Dressed to kill…critics

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VIDYAJune 26:It almost seems like Vidya Balan is hitting back with a vengeance.In her next film Ghanchakkar, what’s being talked about, again, is her whacky sense of dressing, though it’s all in keeping with her character. But Vidya cares two hoots for image. “I tend to look at someone’s face…my eyes don’t go towards the body, the clothes. The face tells me much more — whether I want to meet and talk to that person, know that person a little more, it’s all there. This is probably why I don’t pay too much attention to clothes. There’s such an unfair amount of judgement surrounding women… that we derive such a large part of our identity from our bodies. As an actor and as a woman there’s so much emphasis on it.”

“The person we imagine has no body issues, has body issues! So obviously there’s something wrong somewhere. That’s when I realised I’m going to be happy the way I am. If someone has a problem, so be it,” she laughs. In Bangalore to promote Ghanchakkar, opening tomorrow, Vidya was dressed to kill…her critics. Ghanchakkar director Raj Kumar Gupta told Vidya that the clothes of her character, Neetu, were not going to be flattering. For the promo she dressed in character. “She’s one of those who wears what she likes. She’s a real person who knows nothing about fashion. She’ll see something in a magazine or people say lace is sexy and she believes she should get herself something in lace. She’s very basic.”

Of her own dressing she says: “Previously I used to be conscious and affected by what people said but now, more and more I’ve begun to do what I feel is good. If I look into the mirror and if I feel good, I walk out.”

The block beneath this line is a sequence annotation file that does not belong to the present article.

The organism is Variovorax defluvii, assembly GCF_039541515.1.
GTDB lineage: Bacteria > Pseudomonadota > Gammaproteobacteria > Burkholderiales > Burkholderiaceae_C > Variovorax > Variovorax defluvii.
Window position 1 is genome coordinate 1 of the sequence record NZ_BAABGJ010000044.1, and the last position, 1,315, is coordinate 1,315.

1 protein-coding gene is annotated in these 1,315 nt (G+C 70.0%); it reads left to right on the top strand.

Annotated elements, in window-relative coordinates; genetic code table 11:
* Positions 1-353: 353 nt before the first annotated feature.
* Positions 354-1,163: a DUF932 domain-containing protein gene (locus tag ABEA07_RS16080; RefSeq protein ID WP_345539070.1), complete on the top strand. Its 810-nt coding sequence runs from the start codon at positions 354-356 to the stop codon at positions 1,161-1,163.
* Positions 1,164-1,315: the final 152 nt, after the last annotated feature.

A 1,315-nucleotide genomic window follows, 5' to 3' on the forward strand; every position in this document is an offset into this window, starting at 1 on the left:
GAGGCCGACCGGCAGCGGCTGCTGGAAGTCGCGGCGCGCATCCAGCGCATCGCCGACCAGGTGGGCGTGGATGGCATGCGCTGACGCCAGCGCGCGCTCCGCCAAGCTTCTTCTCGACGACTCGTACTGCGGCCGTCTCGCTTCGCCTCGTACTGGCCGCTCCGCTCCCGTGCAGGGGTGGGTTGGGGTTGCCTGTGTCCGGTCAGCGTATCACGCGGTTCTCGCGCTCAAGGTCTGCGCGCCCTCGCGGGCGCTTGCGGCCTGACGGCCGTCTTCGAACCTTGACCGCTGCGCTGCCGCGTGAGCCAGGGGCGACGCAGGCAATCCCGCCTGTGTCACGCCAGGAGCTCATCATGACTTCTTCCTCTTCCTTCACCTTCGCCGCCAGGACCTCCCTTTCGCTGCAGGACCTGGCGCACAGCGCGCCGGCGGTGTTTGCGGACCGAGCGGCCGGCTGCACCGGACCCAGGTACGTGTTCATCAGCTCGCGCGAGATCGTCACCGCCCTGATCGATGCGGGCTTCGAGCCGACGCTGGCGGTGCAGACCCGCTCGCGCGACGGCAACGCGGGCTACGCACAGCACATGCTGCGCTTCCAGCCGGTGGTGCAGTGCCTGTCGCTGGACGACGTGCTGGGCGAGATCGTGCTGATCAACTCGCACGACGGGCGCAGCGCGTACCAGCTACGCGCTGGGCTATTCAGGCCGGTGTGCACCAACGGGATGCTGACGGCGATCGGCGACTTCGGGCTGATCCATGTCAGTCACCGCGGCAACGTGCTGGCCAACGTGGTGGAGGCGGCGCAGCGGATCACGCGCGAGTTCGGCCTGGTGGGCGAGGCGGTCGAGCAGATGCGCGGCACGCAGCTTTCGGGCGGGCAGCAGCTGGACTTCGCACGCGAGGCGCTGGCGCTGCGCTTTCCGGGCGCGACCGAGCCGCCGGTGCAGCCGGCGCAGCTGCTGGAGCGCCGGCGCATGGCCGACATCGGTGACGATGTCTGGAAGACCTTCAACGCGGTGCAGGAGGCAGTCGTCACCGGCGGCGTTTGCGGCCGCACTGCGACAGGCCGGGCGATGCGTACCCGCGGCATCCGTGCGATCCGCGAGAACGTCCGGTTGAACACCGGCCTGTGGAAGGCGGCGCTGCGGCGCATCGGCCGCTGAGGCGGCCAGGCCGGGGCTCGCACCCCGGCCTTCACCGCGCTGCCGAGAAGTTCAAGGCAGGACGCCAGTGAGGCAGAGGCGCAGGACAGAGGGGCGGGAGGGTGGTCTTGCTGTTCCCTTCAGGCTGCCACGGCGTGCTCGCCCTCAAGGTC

As with her clothes, with each film she does, Vidya Balan throws up a surprise. From No One Killed Jessica (NOKJ) to The Dirty Picture, to Kahaani, Vidya’s played such diverse characters. “That’s a wonderful compliment. But I think I’m just a greedy actor. I have an insatiable appetite for schizophrenia,” she laughs heartily, before she continues: “To me, being an actor means to inhabit different worlds. To live different people’s lives. And I’m getting an opportunity to do that. I think it’s a great time for Hindi cinema and particularly for the Hindi film heroine — different kinds of parts are being written for her. We are not just being glorified and vilified anymore…”

Pointing out how Gupta, (RKG) who made NOKJ offered her this diametrically-opposite role, she says: “I’m sucker for the kind of faith that directors have shown in me. We no longer see heroines as uni-dimensional — either just as objects of desire or objects of virtue. Now we’re being offered roles as people, as human beings… we’re being personified literally. When RKG came to me with Ghanchakkar’s script he wrote with Parvez Sheikh, I loved it. The way comedy and thriller complemented each other, was fantastic. As a heroine, you’re expected to indulge your vanity as much as you can. And if I thought The Dirty Picture challenged my vanity, I must say this film just destroyed it!”

As a member of the jury at Cannes this year, what did she come away thinking of Indian films? “I actually feel proud of the kind of work that’s happening here and do think we deserve to be on international platforms with other films. Obviously there’s some slip between the cup and the lip. I don’t know how these things work, but I’m hoping we see more Indian representation in the main competition section at Cannes.” Next up is the release of Shaadi Ke Side Effects. But what the side effects of her own shaadi? “It’s wonderful living with your partner. It adds to the sense of security. I’ve been in and out of Bombay and have not seen my family for a week which is a BIG change for me because normally I would go back home from airport. Now I go home, but to another home. I’m missing them a lot. I’ve stayed for 33 years with my parents. So it’s a huge change for me.”

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